|Old stone weir and packhorse bridge in The Rivelin Valley|
Sheffield has five rivers though some people might think of them as streams. In the eighteenth century and onwards through the nineteenth century, these rivers powered much of Sheffield's industry. It was in this city that silver plating first happened and where stainless steel was invented. For many years the name Sheffield was synonymous with fine cutlery and underpinning the city's historical expertise in metal working were our five rivers - The Sheaf, The Porter, The Loxley, The Don and The Rivelin.
Back in 1982, I rented an allotment in The Rivelin Valley. For those who may not have encountered the term "allotment" before, it was and is essentially a defined patch of ground where you can grow vegetables or perhaps keep chickens. My allotment had an area of about three hundred square yards and I cultivated it for six years before we moved to our present house which has a big garden at the rear and plenty of room for vegetable growing. The garden at the previous house was the size of a postage stamp.
My allotment was on Hagg Hill next to Rivelin Valley Road. The old man who rented it before me had built a home from home in the top corner of the plot. There was a brick chimney and brick foundations with various glazed window panels, meaning that the structure was half shed and half greenhouse. He had passed away in 1981, leaving various useful tools and other interesting items behind. That is where I found the old grindstone that I recently made the centrepiece of our new flower bed. I also found an old stone bottle which was once the property of The Barnsley Vinegar Company.
Back then all of the surrounding allotments were occupied - mostly by retired working class men from Walkley, Crookes and Hillsborough. A couple of them taught me a lot about successful vegetable cultivation and there was a lot of sharing and friendly banter. With much hard work I made my allotment productive. There were rows of potatoes, onions, beans, turnips, peas and cabbages as well as some soft fruit bushes and I grew mushrooms in plastic sacks that I kept in the shed. But in 1989 I left it all behind when we moved house.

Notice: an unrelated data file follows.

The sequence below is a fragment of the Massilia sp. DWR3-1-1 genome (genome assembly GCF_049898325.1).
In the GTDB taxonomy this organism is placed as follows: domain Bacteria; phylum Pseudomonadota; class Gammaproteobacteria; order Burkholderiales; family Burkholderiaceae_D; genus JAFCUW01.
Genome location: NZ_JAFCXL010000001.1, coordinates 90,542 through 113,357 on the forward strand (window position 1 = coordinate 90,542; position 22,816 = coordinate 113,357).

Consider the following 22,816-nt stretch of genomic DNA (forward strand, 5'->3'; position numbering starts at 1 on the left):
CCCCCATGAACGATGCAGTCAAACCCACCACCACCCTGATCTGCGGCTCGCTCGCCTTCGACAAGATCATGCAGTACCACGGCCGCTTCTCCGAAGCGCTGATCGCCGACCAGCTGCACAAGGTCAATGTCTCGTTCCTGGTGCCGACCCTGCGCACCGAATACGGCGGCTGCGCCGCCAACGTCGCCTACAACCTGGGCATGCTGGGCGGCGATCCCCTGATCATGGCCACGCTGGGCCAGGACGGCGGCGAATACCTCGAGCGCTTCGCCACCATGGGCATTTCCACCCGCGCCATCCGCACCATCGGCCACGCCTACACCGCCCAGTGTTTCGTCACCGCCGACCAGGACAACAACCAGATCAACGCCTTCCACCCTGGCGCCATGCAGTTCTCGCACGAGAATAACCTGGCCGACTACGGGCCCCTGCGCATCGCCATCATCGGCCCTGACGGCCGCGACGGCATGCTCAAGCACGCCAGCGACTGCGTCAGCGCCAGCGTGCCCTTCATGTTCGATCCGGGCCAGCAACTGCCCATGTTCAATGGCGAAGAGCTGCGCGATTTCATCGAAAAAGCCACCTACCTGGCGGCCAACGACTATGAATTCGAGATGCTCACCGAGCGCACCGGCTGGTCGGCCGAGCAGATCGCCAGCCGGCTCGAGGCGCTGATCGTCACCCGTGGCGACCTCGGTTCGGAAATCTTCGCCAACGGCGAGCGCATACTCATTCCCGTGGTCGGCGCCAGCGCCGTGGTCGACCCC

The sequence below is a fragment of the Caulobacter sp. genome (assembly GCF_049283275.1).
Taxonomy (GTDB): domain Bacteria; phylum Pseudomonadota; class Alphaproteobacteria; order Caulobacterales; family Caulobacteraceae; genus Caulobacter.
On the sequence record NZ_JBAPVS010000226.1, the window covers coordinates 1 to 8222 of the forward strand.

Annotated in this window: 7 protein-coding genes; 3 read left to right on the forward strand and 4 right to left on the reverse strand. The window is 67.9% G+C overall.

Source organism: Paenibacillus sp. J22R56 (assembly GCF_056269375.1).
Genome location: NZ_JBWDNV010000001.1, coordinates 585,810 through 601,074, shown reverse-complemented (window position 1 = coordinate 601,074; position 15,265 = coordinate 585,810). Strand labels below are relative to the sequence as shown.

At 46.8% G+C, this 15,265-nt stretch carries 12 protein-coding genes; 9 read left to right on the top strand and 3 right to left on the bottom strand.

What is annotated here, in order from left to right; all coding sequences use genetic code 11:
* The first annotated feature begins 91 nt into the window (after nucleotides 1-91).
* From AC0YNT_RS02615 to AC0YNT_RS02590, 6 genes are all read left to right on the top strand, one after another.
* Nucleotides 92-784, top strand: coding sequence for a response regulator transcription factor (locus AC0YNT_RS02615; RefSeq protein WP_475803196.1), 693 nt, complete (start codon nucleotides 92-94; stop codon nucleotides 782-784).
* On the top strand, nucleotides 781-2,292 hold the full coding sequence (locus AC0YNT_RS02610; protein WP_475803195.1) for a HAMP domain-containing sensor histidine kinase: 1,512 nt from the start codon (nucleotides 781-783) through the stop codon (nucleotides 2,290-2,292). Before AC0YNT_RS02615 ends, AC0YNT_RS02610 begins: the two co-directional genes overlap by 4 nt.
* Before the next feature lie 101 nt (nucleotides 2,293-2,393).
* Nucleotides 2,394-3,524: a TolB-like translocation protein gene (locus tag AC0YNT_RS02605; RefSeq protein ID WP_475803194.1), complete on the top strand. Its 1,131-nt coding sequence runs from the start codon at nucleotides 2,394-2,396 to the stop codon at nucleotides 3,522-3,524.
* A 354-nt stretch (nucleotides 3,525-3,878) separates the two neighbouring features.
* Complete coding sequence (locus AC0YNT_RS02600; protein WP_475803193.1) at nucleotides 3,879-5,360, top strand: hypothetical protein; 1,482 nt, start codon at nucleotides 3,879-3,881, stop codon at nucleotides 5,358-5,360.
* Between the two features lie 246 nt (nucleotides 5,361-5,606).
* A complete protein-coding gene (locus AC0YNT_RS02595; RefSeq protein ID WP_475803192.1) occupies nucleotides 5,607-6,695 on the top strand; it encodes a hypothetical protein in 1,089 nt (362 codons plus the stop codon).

I already knew that during the past twenty five years, my allotment and those surrounding it had fallen into disuse and that nature was reclaiming them.However, today, while walking along The Rivelin Valley, looking at the remains of old mills that once powered metal working enterprises, I decided to make a detour and return to the site of my old allotment if I could find it amidst the nettles and saplings, the long grasses and wild privet hedges.
An archaeologist would have a field day at those allotments. Anybody walking by today would never even guess that there had ever been allotments there. But I found the remains of the old shed - no glazed panels any more and the old Victorian pine table must have disintegrated but I knew exactly where the little fireplace had been and the steps up to the entrance and when I rooted around in the debris I found one of my mushroom sacks from twenty five years back and yoghurt pots in which I once grew seedlings and there's an old slate mantelpiece that I plan to rescue one day soon.
Time passes and what once was can fade away into distant memory leaving little evidence behind. The first time round I never snapped one picture of my old allotment. The contrast with today's scene would have been almost remarkable:-
|The foundations of the old shed|
|Nature claims back my vegetable garden|
|One of my old mushroom sacks|
found under the debris